Discipline: Ecology Environmental and Earth Sciences
Mahaa M. Ahmed - Rowan University
Co-Author(s): Erica Fuhrmeister, University of California, Berkeley, Berkeley, CA; Kara Nelson, University of California, Berkeley, Berkeley, CA
Diarrhea is the second leading cause of death among under-five children in developing countries such as Bangladesh. One of the primary causes of diarrheal illness in developing countries is Pathogenic E. coli (PEC). Pathotypes of E. coli that cause gastroenteritis include enterotoxigenic E. coli (ETEC), enteropathogenic E. coli (EPEC), enteroinvasive E. coli (EIEC), enterohemorrhagic E. coli (EHEC), and enteroaggregative E. coli (EAEC).
The WASH Benefits trial is a multi-institutional public health study aiming to measure the effects of various interventions on child health. The cluster-randomized control trial started in 2012 near Mymensingh, Bangladesh. Six intervention arms were implemented. Participating households of the sanitation arm received a dual-pit latrine, child potty, and sani-scoop used to remove animal feces. The research objective is to detect PEC genes in a subset of environmental samples from the control and sanitation arms to assess the impact of the sanitation intervention.
Samples collected from households include hand-rinse samples from children (N=104), hand-rinse samples from mothers (N=105), stored water samples (N=127), and soil samples (N=110). The IDEXX-Colilert test was used to quantify total coliforms and E. coli. DNA was extracted from the cultured E. coli pellet from the positive wells of the IDEXX tray using the Qiagen DNeasy Blood and Tissue Kit. One extraction blank was prepared for each set of extractions. A multiplex polymerase chain reaction assay was used. Gene targets of this assay included st1b and lt1 (ETEC), eae (EPEC), ipah (EIEC), stx1 and stx2 (EHEC), and aggR (EAEC). A 2% agarose gel was used for gel electrophoresis. Positive and no-template controls were run on each gel.
PEC was detected in all samples types in both the control and sanitation arms. EAEC was detected most often in soil samples in the control and sanitation arms. 36% of hand-rinse samples from mothers in the sanitation arm were positive for EHEC and 21% were positive in the control. 25% of hand-rinse samples from children in the sanitation arm were positive for EHEC and 32% were positive in the control. 37% of stored water samples in the sanitation arm were positive for EHEC and 34% were positive in the control. 22% of stored water samples were positive for ETEC and 33% were positive in the control.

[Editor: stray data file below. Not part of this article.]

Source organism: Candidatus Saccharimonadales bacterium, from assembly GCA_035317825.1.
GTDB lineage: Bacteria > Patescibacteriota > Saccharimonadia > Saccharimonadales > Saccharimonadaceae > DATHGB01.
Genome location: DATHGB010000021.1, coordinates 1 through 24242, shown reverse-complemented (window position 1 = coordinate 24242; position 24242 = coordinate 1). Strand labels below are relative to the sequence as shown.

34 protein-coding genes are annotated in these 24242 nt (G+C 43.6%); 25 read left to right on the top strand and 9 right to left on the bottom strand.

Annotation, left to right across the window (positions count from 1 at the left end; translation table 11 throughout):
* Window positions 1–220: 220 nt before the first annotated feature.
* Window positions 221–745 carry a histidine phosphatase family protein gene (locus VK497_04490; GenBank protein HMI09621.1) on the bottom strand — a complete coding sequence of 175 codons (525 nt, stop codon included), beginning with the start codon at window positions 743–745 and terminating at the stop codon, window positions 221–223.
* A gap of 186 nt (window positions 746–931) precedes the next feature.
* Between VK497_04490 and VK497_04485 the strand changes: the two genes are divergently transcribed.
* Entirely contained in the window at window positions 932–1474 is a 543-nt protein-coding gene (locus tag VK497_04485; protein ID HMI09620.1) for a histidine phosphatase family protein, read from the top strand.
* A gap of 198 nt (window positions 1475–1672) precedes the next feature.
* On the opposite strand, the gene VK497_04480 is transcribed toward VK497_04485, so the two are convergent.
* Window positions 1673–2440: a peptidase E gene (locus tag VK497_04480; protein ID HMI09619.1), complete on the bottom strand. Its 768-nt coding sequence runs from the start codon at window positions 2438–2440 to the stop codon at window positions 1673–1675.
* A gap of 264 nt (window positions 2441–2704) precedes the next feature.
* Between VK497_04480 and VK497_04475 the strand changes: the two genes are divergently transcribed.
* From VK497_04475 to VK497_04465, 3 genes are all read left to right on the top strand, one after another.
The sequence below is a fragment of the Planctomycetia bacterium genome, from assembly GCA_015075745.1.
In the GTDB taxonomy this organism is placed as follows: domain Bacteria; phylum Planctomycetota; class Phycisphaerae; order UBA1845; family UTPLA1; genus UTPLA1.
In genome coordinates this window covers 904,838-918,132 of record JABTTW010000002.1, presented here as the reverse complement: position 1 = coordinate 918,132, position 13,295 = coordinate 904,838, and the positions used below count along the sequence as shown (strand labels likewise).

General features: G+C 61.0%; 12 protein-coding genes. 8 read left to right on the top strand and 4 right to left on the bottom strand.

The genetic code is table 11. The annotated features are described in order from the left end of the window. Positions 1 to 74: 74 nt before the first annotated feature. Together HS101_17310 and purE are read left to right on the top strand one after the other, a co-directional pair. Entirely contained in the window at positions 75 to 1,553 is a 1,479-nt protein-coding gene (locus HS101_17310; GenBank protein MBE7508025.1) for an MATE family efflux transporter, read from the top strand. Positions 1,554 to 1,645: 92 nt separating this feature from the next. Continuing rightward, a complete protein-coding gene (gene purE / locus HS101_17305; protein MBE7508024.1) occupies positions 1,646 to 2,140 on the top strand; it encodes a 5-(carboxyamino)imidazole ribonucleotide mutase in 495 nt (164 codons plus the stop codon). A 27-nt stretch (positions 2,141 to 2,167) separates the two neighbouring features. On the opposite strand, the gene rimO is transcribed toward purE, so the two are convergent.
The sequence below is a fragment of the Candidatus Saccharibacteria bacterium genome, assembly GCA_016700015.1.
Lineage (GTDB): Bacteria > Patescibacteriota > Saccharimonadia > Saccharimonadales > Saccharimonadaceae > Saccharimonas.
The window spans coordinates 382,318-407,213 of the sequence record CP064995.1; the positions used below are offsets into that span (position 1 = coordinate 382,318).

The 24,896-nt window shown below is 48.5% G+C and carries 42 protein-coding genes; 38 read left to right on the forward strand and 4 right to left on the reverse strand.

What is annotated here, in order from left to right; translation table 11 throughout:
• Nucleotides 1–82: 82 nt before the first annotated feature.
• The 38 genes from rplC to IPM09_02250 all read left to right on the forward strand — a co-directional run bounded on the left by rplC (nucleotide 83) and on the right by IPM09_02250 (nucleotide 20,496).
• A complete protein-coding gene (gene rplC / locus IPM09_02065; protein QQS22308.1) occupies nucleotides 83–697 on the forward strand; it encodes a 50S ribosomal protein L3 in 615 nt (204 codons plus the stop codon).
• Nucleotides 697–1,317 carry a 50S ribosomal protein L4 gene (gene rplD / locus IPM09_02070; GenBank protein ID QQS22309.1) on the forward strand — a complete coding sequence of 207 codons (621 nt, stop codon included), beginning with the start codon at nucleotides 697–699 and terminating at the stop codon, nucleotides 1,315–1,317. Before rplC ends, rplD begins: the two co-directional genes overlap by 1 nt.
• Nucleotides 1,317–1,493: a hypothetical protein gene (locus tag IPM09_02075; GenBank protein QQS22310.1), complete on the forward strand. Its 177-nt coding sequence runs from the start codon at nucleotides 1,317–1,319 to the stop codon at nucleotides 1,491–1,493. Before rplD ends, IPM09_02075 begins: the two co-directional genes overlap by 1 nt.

Hands, soil, and water can all be key sources of exposure to PEC. Further analysis is needed to determine which source contributes most to diarrheal disease transmission in children. The most important reservoirs of pathogens are the ones that children come in contact with most often. Overall, the WASH Benefits sanitation intervention seems to have a limited effect on the presence of PEC in hands, soil, and water.
Future work includes analyzing remaining hand-rise, soil, and stored water samples, determining if fecal contamination is of human or animal sources, and modeling the source of exposure children have most contact with.
Funder Acknowledgement(s): This study is funded by the National Institute of Health, ReNUWIt, and the NSF-REU Program.
Faculty Advisor: Kara Nelson, email@example.com
Role: I looked at a subset of environmental samples (approximately 100 of each sample type of approximately 700 total samples collected) from the WASH Benefits Trial's sanitation intervention arm. I was responsible for detecting pathogenic E. coli in the four environmental sample types from the WASH Benefits Trial. I extracted DNA from the cultured E. coli pellet from the positive wells of the IDEXX tray using the Qiagen DNeasy Blood and Tissue Kit, conducted the multiplex polymerase chain reaction assay, and gel electrophoresis as well as data analyses.